and 11 (10.30am to 5.30pm daily).
To find out more go to
www.nyos.org.uk
n Open for Art
Eighty artists in the Dorchester,
Weymouth, Portland and
Abbotsbury areas of Dorset, including
Tony Paul Riders in the Frome at Moreton, acrylic,
t
Janet Mayled The Visitor, dye, acrylic and
t
Leisure Painter’s editorial consultant, 113⁄4x153⁄4in. (30x40cm). Tony will be showing his work pastel, 211⁄4x29in. (54x74cm). Janet will be showing
Tony Paul, will be opening their as part of Dorset’s Open for Art open studio event her work at the Derbyshire Open Arts event
studios between 20 May and 7 June
as part of Open For Art. Brochures are n Surrey 2001 and provide an opportunity to meet
available detailing all the exhibitors Over 148 studios will open their doors and talk to artists in their studios, watch
and the 42 venues that will be showing in locations throughout Surrey and its demonstrations, buy artwork and get
solo and group shows. For details borders for 16 days from 3 to 18 June. involved in creative workshops. For full
email osadmin@artwey.co.uk Surrey Artists’ Open Studios began in details visit www.surreyopenstudios.org.uk

Always learning Show your work


Linda Birch NWAG Wildlife Art
Leisure Painter contributor, Linda Birch The Natural World Art Group is
will be leading her 16th Summer inviting entries to its NWAG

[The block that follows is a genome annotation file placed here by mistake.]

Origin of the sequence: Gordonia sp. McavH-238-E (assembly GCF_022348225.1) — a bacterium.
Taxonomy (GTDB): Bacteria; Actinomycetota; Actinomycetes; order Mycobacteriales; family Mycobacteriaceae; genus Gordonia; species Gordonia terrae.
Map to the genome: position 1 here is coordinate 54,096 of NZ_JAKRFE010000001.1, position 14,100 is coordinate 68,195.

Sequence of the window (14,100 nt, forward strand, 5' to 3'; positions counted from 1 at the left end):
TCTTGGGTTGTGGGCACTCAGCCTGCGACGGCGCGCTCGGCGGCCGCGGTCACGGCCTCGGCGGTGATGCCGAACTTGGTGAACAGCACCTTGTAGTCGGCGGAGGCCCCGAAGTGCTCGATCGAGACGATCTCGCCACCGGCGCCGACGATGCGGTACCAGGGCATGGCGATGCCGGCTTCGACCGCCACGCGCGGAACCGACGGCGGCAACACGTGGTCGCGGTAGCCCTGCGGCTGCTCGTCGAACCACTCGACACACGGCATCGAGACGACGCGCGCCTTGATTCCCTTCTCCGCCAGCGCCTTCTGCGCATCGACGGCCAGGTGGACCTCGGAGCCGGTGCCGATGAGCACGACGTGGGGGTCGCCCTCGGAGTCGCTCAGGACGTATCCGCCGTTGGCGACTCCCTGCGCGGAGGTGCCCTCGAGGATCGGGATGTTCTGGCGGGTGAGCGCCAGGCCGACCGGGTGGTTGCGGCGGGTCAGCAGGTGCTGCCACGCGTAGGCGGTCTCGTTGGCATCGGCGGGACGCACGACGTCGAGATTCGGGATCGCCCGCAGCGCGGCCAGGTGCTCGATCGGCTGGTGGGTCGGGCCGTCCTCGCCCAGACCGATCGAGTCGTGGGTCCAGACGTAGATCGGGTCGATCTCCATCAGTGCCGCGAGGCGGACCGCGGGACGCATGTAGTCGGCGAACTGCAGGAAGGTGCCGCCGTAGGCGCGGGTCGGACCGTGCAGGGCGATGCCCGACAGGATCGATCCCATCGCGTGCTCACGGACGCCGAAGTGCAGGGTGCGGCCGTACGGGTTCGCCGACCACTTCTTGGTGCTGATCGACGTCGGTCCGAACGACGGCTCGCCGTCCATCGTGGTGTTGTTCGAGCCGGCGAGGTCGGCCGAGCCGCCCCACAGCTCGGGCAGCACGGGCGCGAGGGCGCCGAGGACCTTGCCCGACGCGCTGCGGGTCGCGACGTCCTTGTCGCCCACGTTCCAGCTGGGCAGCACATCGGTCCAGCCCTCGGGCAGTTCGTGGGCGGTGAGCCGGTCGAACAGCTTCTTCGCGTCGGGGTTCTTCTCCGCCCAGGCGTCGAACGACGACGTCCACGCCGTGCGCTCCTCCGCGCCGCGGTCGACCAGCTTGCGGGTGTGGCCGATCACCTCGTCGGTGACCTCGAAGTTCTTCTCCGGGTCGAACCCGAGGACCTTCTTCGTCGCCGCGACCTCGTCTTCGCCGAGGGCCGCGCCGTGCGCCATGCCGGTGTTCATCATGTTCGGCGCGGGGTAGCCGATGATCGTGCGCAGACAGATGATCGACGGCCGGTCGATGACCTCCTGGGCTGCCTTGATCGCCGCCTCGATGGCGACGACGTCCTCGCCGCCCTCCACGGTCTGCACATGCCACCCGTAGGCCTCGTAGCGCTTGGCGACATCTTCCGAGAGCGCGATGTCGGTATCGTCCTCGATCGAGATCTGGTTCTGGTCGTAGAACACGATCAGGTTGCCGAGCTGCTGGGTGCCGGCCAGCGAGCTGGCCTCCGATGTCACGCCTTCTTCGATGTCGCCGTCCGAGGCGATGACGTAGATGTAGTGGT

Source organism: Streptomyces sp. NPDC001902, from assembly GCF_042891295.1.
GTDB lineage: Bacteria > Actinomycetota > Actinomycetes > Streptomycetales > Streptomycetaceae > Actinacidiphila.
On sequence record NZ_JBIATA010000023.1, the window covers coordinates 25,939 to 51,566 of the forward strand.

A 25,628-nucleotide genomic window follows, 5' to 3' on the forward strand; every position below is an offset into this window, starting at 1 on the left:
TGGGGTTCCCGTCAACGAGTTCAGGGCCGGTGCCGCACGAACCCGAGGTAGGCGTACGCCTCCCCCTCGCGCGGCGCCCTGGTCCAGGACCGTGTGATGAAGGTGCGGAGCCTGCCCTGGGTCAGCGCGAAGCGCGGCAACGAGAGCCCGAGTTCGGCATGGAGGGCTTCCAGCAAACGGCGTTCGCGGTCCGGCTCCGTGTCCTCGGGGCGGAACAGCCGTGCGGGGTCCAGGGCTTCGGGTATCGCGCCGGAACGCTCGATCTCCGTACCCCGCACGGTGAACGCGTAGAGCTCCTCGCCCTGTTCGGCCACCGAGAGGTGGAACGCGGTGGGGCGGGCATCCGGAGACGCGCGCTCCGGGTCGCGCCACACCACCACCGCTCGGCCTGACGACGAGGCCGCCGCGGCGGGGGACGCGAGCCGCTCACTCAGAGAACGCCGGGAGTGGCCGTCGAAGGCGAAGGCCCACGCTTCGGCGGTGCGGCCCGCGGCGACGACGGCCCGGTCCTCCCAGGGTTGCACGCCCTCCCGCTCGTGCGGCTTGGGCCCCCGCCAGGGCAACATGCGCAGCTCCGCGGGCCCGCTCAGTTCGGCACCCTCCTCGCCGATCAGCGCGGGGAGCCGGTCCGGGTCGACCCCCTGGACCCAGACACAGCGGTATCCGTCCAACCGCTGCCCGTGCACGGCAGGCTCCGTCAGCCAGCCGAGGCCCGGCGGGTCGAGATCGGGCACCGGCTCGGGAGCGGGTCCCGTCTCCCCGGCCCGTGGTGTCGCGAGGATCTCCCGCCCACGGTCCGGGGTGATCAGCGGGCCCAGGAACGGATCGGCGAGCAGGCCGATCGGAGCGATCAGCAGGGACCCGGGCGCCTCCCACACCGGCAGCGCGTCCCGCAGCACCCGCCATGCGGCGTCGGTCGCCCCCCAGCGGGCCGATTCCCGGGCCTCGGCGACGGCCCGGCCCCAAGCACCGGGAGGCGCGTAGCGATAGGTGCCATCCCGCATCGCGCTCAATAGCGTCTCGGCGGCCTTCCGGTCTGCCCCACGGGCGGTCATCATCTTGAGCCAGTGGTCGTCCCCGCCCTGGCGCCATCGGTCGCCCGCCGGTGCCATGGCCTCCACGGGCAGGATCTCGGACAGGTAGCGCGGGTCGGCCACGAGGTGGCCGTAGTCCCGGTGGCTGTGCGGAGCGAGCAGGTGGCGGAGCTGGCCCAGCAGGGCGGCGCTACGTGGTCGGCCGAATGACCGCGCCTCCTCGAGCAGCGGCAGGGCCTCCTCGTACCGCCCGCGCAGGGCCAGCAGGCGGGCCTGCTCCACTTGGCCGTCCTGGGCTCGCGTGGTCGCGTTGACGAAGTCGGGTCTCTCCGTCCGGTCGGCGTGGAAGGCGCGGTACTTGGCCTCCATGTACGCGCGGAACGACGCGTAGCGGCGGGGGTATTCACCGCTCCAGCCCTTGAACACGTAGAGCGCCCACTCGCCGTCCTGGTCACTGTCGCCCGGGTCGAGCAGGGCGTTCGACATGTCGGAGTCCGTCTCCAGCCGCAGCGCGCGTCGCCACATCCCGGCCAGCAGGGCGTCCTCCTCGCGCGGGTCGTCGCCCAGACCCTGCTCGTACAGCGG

School at Hampsterley in the North Summer Exhibition of Wildlife
Pennines from 3 to 7 July. Full details Art. Selected work will go on
are available direct from Linda at show at the Natural World
lindajoycepitt@aol.com Gallery at Banham Zoo, Norfolk
Plein air for beginners from 15 July to 17 September.
Artists Joanne Weaver and Fran Russell All two and three-dimensional
are running plein air oil or acrylic work is acceptable as long as the
classes for beginners at various subject is wildlife, wild
locations in Kent on 5 and 16 June, landscape or botanical. The
and 3, 14 and 21 July. Visit closing date for entries is 1 July.
www.franrussellart.co.uk or telephone For details, email Viv Rainsbury:
Joanne on 07415 891098. viv.rainsbury@virginmedia.com;
telephone 01493 440972 or visit
Fran Russell The Royal Military Canal at
t

Appledore, oil on board, 12x8in. (30x20cm) www.naturalworldartgroup.co.uk